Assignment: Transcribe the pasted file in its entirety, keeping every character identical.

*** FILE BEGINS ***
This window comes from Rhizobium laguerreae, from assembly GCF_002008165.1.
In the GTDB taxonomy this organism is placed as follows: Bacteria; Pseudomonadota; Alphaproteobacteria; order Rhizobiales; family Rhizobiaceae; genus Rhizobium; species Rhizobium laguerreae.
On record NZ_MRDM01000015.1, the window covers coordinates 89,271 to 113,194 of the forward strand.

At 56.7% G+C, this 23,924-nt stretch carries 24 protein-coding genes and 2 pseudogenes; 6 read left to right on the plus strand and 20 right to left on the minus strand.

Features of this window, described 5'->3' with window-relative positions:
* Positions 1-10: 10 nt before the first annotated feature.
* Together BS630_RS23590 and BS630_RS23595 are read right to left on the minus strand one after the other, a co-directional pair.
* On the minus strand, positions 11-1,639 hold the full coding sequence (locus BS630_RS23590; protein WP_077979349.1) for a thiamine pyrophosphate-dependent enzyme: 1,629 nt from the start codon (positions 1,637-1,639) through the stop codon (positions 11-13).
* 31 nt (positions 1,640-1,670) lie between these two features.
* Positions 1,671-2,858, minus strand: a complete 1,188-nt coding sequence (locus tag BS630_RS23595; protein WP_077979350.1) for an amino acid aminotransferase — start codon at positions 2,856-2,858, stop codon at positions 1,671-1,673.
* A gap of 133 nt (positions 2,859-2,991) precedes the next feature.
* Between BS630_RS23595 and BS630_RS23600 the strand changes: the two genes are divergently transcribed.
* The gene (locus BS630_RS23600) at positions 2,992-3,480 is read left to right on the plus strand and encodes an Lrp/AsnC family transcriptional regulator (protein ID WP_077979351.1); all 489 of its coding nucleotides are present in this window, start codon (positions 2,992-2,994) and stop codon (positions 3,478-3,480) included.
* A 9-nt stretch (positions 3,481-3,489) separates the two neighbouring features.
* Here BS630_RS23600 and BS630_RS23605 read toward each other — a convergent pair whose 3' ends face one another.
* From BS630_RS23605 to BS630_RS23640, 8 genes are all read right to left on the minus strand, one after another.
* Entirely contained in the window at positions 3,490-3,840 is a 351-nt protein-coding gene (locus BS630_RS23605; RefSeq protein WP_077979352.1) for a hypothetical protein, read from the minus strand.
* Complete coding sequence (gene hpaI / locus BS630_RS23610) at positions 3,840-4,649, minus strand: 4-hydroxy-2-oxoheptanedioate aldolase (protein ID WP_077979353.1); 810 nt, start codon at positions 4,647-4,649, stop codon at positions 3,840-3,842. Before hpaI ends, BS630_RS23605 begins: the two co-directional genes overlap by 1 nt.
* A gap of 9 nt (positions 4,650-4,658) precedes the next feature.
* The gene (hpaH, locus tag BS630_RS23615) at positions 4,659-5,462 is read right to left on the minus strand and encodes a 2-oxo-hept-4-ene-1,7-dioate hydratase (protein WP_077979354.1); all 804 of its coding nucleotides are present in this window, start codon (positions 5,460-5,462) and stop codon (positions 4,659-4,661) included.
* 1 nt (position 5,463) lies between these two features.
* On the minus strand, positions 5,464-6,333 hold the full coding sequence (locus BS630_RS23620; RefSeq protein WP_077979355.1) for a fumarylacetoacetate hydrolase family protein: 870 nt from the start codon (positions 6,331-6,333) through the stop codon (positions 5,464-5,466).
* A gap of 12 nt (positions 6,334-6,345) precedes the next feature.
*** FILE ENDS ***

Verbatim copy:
This window comes from Rhizobium laguerreae, from assembly GCF_002008165.1.
In the GTDB taxonomy this organism is placed as follows: Bacteria; Pseudomonadota; Alphaproteobacteria; order Rhizobiales; family Rhizobiaceae; genus Rhizobium; species Rhizobium laguerreae.
On record NZ_MRDM01000015.1, the window covers coordinates 89,271 to 113,194 of the forward strand.

At 56.7% G+C, this 23,924-nt stretch carries 24 protein-coding genes and 2 pseudogenes; 6 read left to right on the plus strand and 20 right to left on the minus strand.

Features of this window, described 5'->3' with window-relative positions:
* Positions 1-10: 10 nt before the first annotated feature.
* Together BS630_RS23590 and BS630_RS23595 are read right to left on the minus strand one after the other, a co-directional pair.
* On the minus strand, positions 11-1,639 hold the full coding sequence (locus BS630_RS23590; protein WP_077979349.1) for a thiamine pyrophosphate-dependent enzyme: 1,629 nt from the start codon (positions 1,637-1,639) through the stop codon (positions 11-13).
* 31 nt (positions 1,640-1,670) lie between these two features.
* Positions 1,671-2,858, minus strand: a complete 1,188-nt coding sequence (locus tag BS630_RS23595; protein WP_077979350.1) for an amino acid aminotransferase — start codon at positions 2,856-2,858, stop codon at positions 1,671-1,673.
* A gap of 133 nt (positions 2,859-2,991) precedes the next feature.
* Between BS630_RS23595 and BS630_RS23600 the strand changes: the two genes are divergently transcribed.
* The gene (locus BS630_RS23600) at positions 2,992-3,480 is read left to right on the plus strand and encodes an Lrp/AsnC family transcriptional regulator (protein ID WP_077979351.1); all 489 of its coding nucleotides are present in this window, start codon (positions 2,992-2,994) and stop codon (positions 3,478-3,480) included.
* A 9-nt stretch (positions 3,481-3,489) separates the two neighbouring features.
* Here BS630_RS23600 and BS630_RS23605 read toward each other — a convergent pair whose 3' ends face one another.
* From BS630_RS23605 to BS630_RS23640, 8 genes are all read right to left on the minus strand, one after another.
* Entirely contained in the window at positions 3,490-3,840 is a 351-nt protein-coding gene (locus BS630_RS23605; RefSeq protein WP_077979352.1) for a hypothetical protein, read from the minus strand.
* Complete coding sequence (gene hpaI / locus BS630_RS23610) at positions 3,840-4,649, minus strand: 4-hydroxy-2-oxoheptanedioate aldolase (protein ID WP_077979353.1); 810 nt, start codon at positions 4,647-4,649, stop codon at positions 3,840-3,842. Before hpaI ends, BS630_RS23605 begins: the two co-directional genes overlap by 1 nt.
* A gap of 9 nt (positions 4,650-4,658) precedes the next feature.
* The gene (hpaH, locus tag BS630_RS23615) at positions 4,659-5,462 is read right to left on the minus strand and encodes a 2-oxo-hept-4-ene-1,7-dioate hydratase (protein WP_077979354.1); all 804 of its coding nucleotides are present in this window, start codon (positions 5,460-5,462) and stop codon (positions 4,659-4,661) included.
* 1 nt (position 5,463) lies between these two features.
* On the minus strand, positions 5,464-6,333 hold the full coding sequence (locus BS630_RS23620; RefSeq protein WP_077979355.1) for a fumarylacetoacetate hydrolase family protein: 870 nt from the start codon (positions 6,331-6,333) through the stop codon (positions 5,464-5,466).
* A gap of 12 nt (positions 6,334-6,345) precedes the next feature.